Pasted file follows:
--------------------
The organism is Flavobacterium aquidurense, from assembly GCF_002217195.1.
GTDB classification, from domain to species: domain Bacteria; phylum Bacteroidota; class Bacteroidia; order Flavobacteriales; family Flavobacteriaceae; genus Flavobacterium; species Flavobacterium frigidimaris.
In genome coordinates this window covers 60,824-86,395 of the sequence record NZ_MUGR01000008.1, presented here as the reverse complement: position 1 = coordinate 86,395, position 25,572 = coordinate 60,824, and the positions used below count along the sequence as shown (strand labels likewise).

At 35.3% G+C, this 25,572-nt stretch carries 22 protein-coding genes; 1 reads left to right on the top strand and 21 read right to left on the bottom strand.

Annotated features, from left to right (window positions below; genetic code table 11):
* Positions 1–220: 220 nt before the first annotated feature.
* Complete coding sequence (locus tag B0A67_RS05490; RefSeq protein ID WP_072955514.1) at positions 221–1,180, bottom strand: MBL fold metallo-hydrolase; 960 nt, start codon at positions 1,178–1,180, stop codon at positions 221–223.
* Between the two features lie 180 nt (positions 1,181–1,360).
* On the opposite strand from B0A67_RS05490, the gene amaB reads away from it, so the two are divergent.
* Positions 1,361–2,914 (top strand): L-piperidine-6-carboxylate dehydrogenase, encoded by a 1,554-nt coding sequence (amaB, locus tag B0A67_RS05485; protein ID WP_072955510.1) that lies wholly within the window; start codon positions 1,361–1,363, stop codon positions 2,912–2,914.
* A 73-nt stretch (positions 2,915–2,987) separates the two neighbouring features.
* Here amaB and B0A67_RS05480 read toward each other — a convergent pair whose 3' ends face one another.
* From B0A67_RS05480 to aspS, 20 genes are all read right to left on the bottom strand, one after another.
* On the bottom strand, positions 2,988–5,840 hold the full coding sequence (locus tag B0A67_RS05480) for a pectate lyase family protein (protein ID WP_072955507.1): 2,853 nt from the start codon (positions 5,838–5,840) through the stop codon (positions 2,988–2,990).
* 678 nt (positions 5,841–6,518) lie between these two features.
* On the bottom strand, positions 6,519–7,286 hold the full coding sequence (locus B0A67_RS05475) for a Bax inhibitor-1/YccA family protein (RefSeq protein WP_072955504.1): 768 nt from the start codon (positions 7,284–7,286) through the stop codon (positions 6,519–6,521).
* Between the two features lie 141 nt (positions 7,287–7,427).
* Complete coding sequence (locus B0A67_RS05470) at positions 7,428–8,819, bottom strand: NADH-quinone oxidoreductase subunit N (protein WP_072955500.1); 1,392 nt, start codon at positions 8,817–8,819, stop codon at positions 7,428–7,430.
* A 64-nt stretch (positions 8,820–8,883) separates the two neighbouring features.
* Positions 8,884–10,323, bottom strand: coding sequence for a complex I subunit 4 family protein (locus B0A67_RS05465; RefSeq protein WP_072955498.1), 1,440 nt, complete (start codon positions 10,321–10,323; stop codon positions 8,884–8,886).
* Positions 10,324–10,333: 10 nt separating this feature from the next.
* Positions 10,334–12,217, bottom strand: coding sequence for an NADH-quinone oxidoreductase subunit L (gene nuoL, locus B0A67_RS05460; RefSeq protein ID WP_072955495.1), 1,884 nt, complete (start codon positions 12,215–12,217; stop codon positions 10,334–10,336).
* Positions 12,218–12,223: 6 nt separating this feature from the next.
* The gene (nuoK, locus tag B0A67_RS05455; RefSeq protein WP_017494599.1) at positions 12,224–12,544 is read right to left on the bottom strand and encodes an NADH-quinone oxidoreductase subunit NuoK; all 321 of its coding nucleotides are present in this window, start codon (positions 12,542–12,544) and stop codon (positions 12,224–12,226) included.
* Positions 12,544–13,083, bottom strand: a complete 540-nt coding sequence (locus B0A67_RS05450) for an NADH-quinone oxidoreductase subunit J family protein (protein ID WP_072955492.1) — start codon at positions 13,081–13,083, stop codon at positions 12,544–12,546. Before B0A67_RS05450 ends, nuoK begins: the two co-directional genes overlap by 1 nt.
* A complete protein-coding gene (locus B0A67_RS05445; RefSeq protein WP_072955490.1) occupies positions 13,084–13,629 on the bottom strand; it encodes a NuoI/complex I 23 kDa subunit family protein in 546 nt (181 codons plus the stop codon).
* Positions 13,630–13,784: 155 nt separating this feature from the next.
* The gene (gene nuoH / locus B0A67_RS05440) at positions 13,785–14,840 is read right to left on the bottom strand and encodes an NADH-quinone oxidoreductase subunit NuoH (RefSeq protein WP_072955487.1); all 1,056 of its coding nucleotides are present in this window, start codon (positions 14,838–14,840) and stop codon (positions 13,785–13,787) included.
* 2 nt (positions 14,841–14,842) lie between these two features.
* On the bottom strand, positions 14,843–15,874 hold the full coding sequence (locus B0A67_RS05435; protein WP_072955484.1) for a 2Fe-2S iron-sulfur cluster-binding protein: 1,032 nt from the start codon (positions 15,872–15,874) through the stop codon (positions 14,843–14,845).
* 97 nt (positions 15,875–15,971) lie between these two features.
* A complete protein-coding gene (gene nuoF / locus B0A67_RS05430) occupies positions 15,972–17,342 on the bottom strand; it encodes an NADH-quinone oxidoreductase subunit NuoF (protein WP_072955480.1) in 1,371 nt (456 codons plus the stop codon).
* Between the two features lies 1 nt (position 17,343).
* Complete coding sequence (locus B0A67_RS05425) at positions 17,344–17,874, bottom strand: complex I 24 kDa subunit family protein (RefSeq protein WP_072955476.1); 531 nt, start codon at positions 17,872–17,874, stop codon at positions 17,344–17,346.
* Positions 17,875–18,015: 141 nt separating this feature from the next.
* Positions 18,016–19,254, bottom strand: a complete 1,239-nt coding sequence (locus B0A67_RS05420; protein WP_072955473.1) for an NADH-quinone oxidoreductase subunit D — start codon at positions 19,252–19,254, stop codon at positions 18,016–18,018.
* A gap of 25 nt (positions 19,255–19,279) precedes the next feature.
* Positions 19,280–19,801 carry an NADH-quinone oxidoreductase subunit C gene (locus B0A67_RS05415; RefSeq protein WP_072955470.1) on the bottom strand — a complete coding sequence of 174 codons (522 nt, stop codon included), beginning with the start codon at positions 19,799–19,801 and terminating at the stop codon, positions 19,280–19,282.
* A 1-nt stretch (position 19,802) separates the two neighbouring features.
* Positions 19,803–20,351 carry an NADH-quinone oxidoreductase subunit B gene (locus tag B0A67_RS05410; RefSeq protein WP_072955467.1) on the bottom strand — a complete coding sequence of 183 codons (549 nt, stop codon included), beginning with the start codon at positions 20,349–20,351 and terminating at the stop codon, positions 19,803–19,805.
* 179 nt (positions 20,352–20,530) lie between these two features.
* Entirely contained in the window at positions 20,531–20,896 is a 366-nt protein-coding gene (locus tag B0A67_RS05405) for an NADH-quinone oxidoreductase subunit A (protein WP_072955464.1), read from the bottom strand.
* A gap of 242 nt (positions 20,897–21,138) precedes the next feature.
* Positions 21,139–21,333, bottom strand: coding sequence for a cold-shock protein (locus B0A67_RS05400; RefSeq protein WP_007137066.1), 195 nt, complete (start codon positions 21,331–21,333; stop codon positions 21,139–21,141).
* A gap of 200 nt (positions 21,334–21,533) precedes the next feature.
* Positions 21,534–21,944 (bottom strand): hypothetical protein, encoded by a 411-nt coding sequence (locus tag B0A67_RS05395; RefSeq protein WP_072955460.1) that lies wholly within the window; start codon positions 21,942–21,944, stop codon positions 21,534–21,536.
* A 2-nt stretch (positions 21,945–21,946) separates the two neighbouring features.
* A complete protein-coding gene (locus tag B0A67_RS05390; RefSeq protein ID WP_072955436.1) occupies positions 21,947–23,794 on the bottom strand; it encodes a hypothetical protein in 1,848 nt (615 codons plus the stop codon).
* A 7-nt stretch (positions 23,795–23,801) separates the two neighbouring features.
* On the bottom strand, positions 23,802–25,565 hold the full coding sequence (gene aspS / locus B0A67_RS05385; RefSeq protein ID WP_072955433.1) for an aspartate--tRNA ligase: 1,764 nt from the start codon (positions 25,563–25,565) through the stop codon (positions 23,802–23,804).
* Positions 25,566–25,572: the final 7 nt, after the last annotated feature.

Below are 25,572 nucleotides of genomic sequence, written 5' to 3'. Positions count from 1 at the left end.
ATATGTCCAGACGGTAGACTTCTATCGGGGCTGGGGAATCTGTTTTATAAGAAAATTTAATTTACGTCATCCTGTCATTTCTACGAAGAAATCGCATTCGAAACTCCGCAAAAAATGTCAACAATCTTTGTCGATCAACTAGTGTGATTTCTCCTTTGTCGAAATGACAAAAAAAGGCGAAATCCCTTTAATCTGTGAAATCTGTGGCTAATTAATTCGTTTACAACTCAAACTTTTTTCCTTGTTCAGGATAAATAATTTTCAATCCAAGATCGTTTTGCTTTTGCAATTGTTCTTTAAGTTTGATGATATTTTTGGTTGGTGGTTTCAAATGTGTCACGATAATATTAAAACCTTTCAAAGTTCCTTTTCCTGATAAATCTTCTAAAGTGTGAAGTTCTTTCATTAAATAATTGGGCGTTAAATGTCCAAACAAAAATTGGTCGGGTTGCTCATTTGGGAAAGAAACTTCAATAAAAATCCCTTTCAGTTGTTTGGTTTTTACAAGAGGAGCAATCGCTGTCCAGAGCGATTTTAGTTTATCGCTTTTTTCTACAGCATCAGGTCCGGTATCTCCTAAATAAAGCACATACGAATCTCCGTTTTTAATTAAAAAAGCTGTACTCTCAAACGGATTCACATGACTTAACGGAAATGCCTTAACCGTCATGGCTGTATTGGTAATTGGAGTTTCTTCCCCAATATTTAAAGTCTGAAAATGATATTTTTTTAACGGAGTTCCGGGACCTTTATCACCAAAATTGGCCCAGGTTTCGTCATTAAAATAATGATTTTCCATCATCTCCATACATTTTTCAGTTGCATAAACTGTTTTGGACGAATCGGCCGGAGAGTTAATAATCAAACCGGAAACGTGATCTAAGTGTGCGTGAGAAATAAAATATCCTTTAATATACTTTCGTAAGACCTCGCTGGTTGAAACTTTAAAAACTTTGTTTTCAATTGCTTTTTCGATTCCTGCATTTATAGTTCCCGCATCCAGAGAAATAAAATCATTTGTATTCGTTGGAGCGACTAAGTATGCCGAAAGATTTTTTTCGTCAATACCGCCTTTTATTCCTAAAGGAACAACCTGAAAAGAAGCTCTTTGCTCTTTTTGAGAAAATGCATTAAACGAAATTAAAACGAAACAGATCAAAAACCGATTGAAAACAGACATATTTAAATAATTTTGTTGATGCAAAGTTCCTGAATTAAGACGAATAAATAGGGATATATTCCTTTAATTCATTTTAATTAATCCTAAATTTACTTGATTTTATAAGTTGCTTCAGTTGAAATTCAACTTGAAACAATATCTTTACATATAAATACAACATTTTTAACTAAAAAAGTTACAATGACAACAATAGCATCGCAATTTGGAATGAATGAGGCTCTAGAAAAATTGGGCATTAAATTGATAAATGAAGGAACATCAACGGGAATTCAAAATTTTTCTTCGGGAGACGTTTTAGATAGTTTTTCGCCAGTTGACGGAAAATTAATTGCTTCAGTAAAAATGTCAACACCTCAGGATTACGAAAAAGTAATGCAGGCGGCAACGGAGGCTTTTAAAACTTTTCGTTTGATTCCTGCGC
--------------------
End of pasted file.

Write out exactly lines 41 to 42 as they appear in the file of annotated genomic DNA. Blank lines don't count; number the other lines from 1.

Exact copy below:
* 179 nt (positions 20,352–20,530) lie between these two features.
* Entirely contained in the window at positions 20,531–20,896 is a 366-nt protein-coding gene (locus tag B0A67_RS05405) for an NADH-quinone oxidoreductase subunit A (protein WP_072955464.1), read from the bottom strand.